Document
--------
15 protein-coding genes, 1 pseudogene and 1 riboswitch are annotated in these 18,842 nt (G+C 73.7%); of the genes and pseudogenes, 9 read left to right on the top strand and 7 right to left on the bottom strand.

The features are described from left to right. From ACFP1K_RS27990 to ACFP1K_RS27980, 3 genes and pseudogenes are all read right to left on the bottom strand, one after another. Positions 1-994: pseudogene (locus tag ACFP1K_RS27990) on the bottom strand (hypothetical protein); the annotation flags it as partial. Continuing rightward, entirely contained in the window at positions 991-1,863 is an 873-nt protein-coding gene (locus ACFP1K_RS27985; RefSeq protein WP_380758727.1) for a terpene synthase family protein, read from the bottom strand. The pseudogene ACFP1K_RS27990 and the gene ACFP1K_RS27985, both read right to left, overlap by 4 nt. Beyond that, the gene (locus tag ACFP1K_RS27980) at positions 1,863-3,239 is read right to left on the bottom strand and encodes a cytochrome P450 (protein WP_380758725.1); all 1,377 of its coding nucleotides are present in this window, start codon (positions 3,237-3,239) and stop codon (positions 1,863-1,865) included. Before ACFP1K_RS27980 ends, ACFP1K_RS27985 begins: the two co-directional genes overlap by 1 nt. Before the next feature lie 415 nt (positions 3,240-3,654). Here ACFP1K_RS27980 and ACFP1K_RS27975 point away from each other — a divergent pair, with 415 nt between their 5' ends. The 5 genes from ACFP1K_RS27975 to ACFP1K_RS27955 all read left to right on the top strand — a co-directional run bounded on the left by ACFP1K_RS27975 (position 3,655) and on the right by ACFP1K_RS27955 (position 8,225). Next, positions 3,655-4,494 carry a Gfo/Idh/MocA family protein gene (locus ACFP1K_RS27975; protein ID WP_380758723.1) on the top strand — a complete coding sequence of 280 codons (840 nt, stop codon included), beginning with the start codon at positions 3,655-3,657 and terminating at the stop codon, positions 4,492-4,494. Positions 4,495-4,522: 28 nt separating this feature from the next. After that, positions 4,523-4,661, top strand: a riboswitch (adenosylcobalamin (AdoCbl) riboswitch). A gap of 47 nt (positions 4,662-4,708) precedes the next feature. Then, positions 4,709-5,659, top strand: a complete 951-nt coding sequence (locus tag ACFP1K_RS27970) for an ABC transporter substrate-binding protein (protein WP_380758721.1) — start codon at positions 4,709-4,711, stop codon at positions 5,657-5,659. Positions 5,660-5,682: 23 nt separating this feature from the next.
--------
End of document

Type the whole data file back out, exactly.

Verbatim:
15 protein-coding genes, 1 pseudogene and 1 riboswitch are annotated in these 18,842 nt (G+C 73.7%); of the genes and pseudogenes, 9 read left to right on the top strand and 7 right to left on the bottom strand.

The features are described from left to right. From ACFP1K_RS27990 to ACFP1K_RS27980, 3 genes and pseudogenes are all read right to left on the bottom strand, one after another. Positions 1-994: pseudogene (locus tag ACFP1K_RS27990) on the bottom strand (hypothetical protein); the annotation flags it as partial. Continuing rightward, entirely contained in the window at positions 991-1,863 is an 873-nt protein-coding gene (locus ACFP1K_RS27985; RefSeq protein WP_380758727.1) for a terpene synthase family protein, read from the bottom strand. The pseudogene ACFP1K_RS27990 and the gene ACFP1K_RS27985, both read right to left, overlap by 4 nt. Beyond that, the gene (locus tag ACFP1K_RS27980) at positions 1,863-3,239 is read right to left on the bottom strand and encodes a cytochrome P450 (protein WP_380758725.1); all 1,377 of its coding nucleotides are present in this window, start codon (positions 3,237-3,239) and stop codon (positions 1,863-1,865) included. Before ACFP1K_RS27980 ends, ACFP1K_RS27985 begins: the two co-directional genes overlap by 1 nt. Before the next feature lie 415 nt (positions 3,240-3,654). Here ACFP1K_RS27980 and ACFP1K_RS27975 point away from each other — a divergent pair, with 415 nt between their 5' ends. The 5 genes from ACFP1K_RS27975 to ACFP1K_RS27955 all read left to right on the top strand — a co-directional run bounded on the left by ACFP1K_RS27975 (position 3,655) and on the right by ACFP1K_RS27955 (position 8,225). Next, positions 3,655-4,494 carry a Gfo/Idh/MocA family protein gene (locus ACFP1K_RS27975; protein ID WP_380758723.1) on the top strand — a complete coding sequence of 280 codons (840 nt, stop codon included), beginning with the start codon at positions 3,655-3,657 and terminating at the stop codon, positions 4,492-4,494. Positions 4,495-4,522: 28 nt separating this feature from the next. After that, positions 4,523-4,661, top strand: a riboswitch (adenosylcobalamin (AdoCbl) riboswitch). A gap of 47 nt (positions 4,662-4,708) precedes the next feature. Then, positions 4,709-5,659, top strand: a complete 951-nt coding sequence (locus tag ACFP1K_RS27970) for an ABC transporter substrate-binding protein (protein WP_380758721.1) — start codon at positions 4,709-4,711, stop codon at positions 5,657-5,659. Positions 5,660-5,682: 23 nt separating this feature from the next.